singular possessive (my King Charles's head)

In a footnote to his recent review of Human Smoke, David Gordon used the expression “King Charles’s Head.” I had no idea what that meant, so I looked it up. Once I knew its definition, I wanted a way to communicate it to any other readers of the Mises Review who shared my ignorance. The problem is that most free dictionaries online are ugly and full of ads. So I decided to create an entry at Wiktionary.org. I created the entry as “King Charles’s Head,” exactly as Gordon used it. One of the Wiktionary regulars corrected and expanded my entry. Here’s the note he left me:

Sorry, I made a mess of King Charles’ head. Please feel free to improve that entry. King Charles’s head should be marked as an {{alternative spelling of}} or {{misspelling of}}. But King Charles’ Head with a capital on Head is incorrect. Yours Conrad.Irwin 20:39, 9 May 2008 (UTC)

I changed “Head” to “head” in the review, but as I wrote the wiktionarian (perhaps in the wrong place?), I don’t understand his stripping away the ‘s from King Charles’s name:

Conrad.Irwin, thanks for catching the spurious capital and thanks for expanding the entry. Thanks also for teaching me some wiki syntax; I’m new here, as the rest of this message will no doubt reinforce.

I’m confused about your change in the spelling of the singular possessive, from Charles’s to Charles’.

I see 3 arguments for the former:

  1. The reference is originally to Charles Dickens’s David Copperfield, where it is spelled “King Charles’s head.”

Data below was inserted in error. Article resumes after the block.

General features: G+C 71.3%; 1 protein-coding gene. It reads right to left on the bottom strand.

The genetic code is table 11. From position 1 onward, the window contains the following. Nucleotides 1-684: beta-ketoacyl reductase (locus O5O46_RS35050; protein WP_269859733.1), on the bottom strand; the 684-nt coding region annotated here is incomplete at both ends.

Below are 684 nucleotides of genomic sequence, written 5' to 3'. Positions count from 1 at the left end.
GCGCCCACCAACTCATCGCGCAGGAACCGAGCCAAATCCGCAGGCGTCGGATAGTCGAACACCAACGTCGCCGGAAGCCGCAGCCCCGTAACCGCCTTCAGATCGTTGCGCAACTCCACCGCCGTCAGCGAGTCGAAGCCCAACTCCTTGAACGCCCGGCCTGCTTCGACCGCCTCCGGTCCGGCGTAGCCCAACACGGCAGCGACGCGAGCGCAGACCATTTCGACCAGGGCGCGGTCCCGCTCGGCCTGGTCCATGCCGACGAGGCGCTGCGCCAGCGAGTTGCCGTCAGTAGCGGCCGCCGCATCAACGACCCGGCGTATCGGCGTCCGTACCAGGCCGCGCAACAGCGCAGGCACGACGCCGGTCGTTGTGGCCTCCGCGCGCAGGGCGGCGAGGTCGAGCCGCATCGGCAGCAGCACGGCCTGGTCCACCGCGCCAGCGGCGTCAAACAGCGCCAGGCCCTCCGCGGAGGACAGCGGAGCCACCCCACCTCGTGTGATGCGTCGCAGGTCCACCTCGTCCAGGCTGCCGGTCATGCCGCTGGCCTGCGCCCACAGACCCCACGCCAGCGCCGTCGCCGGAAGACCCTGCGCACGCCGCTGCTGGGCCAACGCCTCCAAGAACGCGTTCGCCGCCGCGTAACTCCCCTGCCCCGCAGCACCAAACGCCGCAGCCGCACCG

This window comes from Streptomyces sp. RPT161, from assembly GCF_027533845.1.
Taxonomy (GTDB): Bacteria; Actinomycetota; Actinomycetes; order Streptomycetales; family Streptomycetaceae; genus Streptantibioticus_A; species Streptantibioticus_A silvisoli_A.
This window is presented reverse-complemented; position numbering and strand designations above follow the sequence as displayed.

2. The Chicago Manual of Style says, “The possessive of a title or name is formed by adding ’s {Lloyd’s of London’s records} {National Geographic Society’s headquarters} {Dun & Bradstreet’s rating}. This is so even when the word ends in a sibilant {Dickens’s novels}…”
  3. The much more accessible Elements of Style says the same in its very first rule:
Form the possessive singular of nouns with ‘s.
Follow this rule whatever the final consonant. Thus write,
  • Charles’s friend
  • Burns’s poems
  • the witch’s malice
This is the usage of the United States Government Printing Office and of the Oxford University Press.

Is there a Wiktionary style guide I should be referring to instead?

Thanks again.

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5 Responses to singular possessive (my King Charles's head)

  1. John Petrie says:

    B.K.,

    I remember learning in elementary school that Charles counts as one syllable, so its possessive has to be Charles’s, not Charles’. I’ve never heard anyone claim that Charles’ was correct.

    They also taught us that if a proper noun ended in S and was more than one syllable, such as Dickens, the possessive would be written and pronounced Dickens’ and not Dickens’s. I honestly like the Chicago and Elements of Style rule better, though. And, for all I know, they’re teaching the latter in most schools now.

    I don’t remember if this also applied to names ending in a hard-S, like Marcus, but in the case of soft-S vs. hard-S, I’ve always just written and pronounced it the way that sounded better. So, I might write and say Dickens’s (three syllables) but write and say Aristophanes’ (five syllables). I guess I’m glad you cited those two rules telling me to always add ‘s to proper nouns.

    Oh, and shame on you for improper use of it’s.

  2. bkmarcus says:

    John Petrie wrote, “shame on you for improper use of it’s.”

    John, only those who read blog comments will ever know my shame.

  3. There are more of us than you might think!

  4. Jeff Molby says:

    There are more of us than you might think!

    Indeed. :-)

  5. iceberg says:

    Does this apply to ‘Davy Jones’ locker’ too?

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